This is exactly what took place. When some of the peasants saw the light around the tomb, they fired a hunting gun, so as to signal the superior that they saw the light. The superior then awakened and with the monks, went to the tomb where they indeed saw the light. Other times, he went with some of the fathers to one of the peasant's houses and from there, they would view the brilliance. The news spread in the neighboring villages and people from all over world come at night near the monastery to see the light. They saw it and told the monks and others that they had. Among those who came to the tomb were some Moslems (Shiits); they saw the phenomenon and were astounded! They also spread the news of this wonder to people of their faith and to others whom they knew.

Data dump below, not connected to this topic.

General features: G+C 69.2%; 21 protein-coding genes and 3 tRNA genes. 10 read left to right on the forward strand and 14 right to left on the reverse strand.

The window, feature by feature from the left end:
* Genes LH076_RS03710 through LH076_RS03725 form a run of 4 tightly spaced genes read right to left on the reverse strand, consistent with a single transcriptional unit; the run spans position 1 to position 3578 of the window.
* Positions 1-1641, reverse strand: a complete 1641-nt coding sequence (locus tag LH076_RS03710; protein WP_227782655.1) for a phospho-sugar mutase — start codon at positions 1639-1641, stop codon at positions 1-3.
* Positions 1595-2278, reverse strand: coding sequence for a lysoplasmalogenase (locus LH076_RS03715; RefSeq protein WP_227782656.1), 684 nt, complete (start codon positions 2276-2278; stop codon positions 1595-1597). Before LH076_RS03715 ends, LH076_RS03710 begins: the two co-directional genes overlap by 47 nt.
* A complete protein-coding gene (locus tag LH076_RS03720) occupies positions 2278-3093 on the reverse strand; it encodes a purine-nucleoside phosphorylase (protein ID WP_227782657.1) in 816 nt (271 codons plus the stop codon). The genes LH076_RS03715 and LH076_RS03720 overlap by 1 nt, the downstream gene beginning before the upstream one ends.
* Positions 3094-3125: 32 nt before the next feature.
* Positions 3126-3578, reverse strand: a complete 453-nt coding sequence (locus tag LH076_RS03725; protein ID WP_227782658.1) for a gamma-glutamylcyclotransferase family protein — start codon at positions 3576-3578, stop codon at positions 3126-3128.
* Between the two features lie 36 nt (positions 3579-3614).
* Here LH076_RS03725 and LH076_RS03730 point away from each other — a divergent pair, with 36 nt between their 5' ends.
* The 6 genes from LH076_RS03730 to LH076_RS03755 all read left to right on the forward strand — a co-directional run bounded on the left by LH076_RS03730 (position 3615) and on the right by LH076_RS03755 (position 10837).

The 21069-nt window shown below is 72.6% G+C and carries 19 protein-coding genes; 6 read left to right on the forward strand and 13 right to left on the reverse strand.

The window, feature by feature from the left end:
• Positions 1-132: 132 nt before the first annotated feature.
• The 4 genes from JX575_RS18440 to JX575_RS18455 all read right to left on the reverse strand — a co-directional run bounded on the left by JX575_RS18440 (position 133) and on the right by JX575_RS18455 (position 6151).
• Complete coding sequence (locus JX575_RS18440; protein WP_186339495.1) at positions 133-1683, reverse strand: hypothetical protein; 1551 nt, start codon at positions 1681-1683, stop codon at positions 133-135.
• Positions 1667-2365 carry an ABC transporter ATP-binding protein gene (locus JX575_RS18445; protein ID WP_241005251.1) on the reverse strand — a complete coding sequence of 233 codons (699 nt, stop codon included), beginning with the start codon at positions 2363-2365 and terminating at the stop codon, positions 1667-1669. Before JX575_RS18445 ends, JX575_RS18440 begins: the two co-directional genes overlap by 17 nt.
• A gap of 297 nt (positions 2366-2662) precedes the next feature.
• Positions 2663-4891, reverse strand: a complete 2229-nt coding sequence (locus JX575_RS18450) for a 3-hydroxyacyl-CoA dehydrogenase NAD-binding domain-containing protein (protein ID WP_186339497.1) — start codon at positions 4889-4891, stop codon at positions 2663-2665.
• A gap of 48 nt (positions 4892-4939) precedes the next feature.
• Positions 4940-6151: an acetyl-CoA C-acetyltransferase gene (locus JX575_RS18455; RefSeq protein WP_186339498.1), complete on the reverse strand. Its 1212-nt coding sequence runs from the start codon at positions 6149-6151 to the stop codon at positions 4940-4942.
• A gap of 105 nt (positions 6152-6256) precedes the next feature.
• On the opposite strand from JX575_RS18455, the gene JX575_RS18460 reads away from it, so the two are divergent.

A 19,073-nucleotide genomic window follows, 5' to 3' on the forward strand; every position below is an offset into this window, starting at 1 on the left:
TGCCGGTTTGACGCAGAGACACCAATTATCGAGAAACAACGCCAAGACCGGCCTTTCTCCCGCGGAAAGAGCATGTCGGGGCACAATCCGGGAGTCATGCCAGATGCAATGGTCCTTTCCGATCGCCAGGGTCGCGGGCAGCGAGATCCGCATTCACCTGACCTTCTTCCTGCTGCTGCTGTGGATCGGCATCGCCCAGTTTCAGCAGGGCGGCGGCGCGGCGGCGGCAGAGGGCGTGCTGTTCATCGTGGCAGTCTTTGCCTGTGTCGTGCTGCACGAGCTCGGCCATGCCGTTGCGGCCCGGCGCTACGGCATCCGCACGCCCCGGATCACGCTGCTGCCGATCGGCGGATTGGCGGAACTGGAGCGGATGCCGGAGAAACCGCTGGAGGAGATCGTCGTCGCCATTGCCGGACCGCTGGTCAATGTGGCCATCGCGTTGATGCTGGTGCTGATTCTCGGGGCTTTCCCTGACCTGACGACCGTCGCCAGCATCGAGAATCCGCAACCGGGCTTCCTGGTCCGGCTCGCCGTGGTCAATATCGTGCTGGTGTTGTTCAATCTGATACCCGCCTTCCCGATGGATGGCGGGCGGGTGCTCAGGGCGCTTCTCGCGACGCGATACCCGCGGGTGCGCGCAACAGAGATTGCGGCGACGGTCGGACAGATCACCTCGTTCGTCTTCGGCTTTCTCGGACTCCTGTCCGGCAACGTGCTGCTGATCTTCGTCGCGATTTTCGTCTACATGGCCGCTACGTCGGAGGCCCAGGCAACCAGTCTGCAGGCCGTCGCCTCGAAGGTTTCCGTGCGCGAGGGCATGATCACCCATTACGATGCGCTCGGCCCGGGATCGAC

One very dark night, Sheik Mahmoud Hamade, the administrator of the region, was searching for a criminal in that area. Some soldiers were with him. He and the soldiers saw also a light in the shape of a star shining above the east wall of the monastery.

They followed the light, as if guided by it, until they reached the monastery. Then the light disappeared. They knocked at the door and the administrator related to the superior what he and his companions had seen. They told him, "We thought the light was coming from the monastery." The superior was not surprised, since he and many others had seen the light. His belief in the holiness of Father Charbel increased, and he was certain that God would perform a miracle in the body of the hermit.